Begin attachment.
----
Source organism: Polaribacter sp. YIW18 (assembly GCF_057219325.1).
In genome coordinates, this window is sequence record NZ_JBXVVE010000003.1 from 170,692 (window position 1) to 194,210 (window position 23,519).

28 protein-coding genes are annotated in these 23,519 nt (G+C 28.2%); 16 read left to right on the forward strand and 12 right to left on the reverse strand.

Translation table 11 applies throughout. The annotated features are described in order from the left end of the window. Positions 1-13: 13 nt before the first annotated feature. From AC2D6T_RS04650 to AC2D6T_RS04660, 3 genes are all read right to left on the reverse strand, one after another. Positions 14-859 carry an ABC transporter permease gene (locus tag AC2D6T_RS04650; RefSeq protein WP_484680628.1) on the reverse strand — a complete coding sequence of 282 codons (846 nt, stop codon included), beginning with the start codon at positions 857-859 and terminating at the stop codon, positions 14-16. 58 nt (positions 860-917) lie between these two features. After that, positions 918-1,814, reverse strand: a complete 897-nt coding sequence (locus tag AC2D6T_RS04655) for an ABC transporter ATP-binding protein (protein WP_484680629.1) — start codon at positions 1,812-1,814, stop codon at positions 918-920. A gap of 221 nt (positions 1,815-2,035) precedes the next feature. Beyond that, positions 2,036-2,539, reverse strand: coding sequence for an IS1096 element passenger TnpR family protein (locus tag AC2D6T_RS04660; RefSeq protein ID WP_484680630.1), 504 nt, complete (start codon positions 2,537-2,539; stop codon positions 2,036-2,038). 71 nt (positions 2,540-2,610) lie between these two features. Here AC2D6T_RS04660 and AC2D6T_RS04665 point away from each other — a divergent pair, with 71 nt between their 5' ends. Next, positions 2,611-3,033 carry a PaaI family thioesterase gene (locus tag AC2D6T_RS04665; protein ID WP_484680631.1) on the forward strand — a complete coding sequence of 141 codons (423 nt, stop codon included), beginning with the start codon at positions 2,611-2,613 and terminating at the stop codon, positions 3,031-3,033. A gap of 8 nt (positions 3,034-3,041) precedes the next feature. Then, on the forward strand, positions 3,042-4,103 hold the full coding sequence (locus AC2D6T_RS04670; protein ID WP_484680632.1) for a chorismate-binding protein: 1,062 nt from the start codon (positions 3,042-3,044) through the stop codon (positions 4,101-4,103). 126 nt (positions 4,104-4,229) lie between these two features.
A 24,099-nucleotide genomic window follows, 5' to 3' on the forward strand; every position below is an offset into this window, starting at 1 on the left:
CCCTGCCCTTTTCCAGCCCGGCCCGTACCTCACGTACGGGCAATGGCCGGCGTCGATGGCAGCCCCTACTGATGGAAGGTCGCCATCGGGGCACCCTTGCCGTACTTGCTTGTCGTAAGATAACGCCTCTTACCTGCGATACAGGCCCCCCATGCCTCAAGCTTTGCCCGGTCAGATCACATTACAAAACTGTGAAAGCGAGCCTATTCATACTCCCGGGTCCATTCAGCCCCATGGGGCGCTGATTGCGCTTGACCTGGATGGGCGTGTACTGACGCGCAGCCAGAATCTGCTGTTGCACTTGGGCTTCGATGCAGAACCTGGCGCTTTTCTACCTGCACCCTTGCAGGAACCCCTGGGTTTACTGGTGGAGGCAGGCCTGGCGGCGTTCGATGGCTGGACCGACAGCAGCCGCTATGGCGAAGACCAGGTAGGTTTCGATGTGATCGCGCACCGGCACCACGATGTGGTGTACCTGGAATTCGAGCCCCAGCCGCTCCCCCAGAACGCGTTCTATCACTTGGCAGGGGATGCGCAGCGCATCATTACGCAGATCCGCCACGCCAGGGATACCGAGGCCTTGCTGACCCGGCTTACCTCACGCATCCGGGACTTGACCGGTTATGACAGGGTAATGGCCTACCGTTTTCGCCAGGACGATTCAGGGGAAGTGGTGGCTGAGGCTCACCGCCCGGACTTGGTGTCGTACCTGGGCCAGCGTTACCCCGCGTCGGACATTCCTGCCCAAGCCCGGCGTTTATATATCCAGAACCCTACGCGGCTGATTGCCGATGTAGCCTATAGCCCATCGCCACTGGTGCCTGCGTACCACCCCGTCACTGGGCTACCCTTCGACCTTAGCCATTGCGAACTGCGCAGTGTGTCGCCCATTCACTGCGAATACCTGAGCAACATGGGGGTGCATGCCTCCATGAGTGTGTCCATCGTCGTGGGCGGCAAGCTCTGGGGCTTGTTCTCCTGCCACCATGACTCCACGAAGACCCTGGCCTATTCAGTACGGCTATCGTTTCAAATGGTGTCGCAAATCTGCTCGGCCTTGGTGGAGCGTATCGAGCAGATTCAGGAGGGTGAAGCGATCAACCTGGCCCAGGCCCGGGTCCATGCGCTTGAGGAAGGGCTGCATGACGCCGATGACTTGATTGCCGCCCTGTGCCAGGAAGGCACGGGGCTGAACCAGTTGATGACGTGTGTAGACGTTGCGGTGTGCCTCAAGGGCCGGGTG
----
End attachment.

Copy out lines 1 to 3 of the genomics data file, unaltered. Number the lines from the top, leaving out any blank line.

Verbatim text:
Source organism: Polaribacter sp. YIW18 (assembly GCF_057219325.1).
In genome coordinates, this window is sequence record NZ_JBXVVE010000003.1 from 170,692 (window position 1) to 194,210 (window position 23,519).

28 protein-coding genes are annotated in these 23,519 nt (G+C 28.2%); 16 read left to right on the forward strand and 12 right to left on the reverse strand.